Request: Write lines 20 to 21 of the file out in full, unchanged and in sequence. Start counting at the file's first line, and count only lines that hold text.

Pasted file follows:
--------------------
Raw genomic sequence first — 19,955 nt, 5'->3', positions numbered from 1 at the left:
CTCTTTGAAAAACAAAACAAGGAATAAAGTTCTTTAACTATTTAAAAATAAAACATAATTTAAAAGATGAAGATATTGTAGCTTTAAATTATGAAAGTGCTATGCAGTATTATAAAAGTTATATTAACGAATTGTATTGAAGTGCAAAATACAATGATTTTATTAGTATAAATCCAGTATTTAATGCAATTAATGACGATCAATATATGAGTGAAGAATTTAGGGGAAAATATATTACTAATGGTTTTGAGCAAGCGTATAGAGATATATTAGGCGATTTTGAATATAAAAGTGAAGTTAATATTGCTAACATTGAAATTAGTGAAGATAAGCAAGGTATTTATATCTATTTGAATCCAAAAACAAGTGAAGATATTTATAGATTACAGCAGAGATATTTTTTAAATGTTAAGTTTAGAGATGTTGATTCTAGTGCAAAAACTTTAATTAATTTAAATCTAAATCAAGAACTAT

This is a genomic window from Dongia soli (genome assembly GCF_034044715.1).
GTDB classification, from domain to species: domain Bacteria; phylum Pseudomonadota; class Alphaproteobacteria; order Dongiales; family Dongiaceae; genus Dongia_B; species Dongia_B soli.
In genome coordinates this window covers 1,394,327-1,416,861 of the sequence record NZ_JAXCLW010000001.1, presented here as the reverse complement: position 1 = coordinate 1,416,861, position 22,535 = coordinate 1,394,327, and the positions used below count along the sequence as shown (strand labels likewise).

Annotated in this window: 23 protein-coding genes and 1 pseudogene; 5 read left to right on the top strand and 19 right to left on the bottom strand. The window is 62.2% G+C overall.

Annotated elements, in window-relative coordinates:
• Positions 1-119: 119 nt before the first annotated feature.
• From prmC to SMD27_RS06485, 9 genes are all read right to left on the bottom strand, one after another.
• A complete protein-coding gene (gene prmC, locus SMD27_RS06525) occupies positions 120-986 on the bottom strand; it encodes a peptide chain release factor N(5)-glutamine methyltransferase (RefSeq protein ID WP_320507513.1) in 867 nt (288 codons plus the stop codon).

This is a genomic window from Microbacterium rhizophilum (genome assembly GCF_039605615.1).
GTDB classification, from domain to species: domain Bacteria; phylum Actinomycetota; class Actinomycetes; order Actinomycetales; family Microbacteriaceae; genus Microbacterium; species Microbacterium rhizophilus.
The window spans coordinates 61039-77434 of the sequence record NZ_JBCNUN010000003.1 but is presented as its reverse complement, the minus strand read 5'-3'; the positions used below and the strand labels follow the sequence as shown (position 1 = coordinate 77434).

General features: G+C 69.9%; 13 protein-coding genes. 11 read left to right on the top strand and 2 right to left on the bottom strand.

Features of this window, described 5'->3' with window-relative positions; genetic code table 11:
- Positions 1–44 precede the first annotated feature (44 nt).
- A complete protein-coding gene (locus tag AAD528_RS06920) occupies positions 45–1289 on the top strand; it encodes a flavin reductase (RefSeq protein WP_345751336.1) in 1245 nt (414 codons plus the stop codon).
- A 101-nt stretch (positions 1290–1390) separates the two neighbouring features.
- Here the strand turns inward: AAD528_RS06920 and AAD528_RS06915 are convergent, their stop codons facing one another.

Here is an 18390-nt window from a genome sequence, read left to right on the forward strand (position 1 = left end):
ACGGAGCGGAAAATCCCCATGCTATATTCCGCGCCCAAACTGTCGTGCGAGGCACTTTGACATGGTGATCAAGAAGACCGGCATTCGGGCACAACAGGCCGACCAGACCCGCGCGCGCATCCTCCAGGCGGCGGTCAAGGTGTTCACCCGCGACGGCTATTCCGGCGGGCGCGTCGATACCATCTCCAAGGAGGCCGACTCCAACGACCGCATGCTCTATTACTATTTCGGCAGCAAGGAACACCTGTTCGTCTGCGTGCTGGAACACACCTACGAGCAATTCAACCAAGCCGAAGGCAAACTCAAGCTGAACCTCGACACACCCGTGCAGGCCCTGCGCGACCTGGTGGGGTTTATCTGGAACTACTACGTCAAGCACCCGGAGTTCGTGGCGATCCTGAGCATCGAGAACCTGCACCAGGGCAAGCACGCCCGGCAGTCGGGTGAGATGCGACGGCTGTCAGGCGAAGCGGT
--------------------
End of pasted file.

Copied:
Here is an 18390-nt window from a genome sequence, read left to right on the forward strand (position 1 = left end):
ACGGAGCGGAAAATCCCCATGCTATATTCCGCGCCCAAACTGTCGTGCGAGGCACTTTGACATGGTGATCAAGAAGACCGGCATTCGGGCACAACAGGCCGACCAGACCCGCGCGCGCATCCTCCAGGCGGCGGTCAAGGTGTTCACCCGCGACGGCTATTCCGGCGGGCGCGTCGATACCATCTCCAAGGAGGCCGACTCCAACGACCGCATGCTCTATTACTATTTCGGCAGCAAGGAACACCTGTTCGTCTGCGTGCTGGAACACACCTACGAGCAATTCAACCAAGCCGAAGGCAAACTCAAGCTGAACCTCGACACACCCGTGCAGGCCCTGCGCGACCTGGTGGGGTTTATCTGGAACTACTACGTCAAGCACCCGGAGTTCGTGGCGATCCTGAGCATCGAGAACCTGCACCAGGGCAAGCACGCCCGGCAGTCGGGTGAGATGCGACGGCTGTCAGGCGAAGCGGT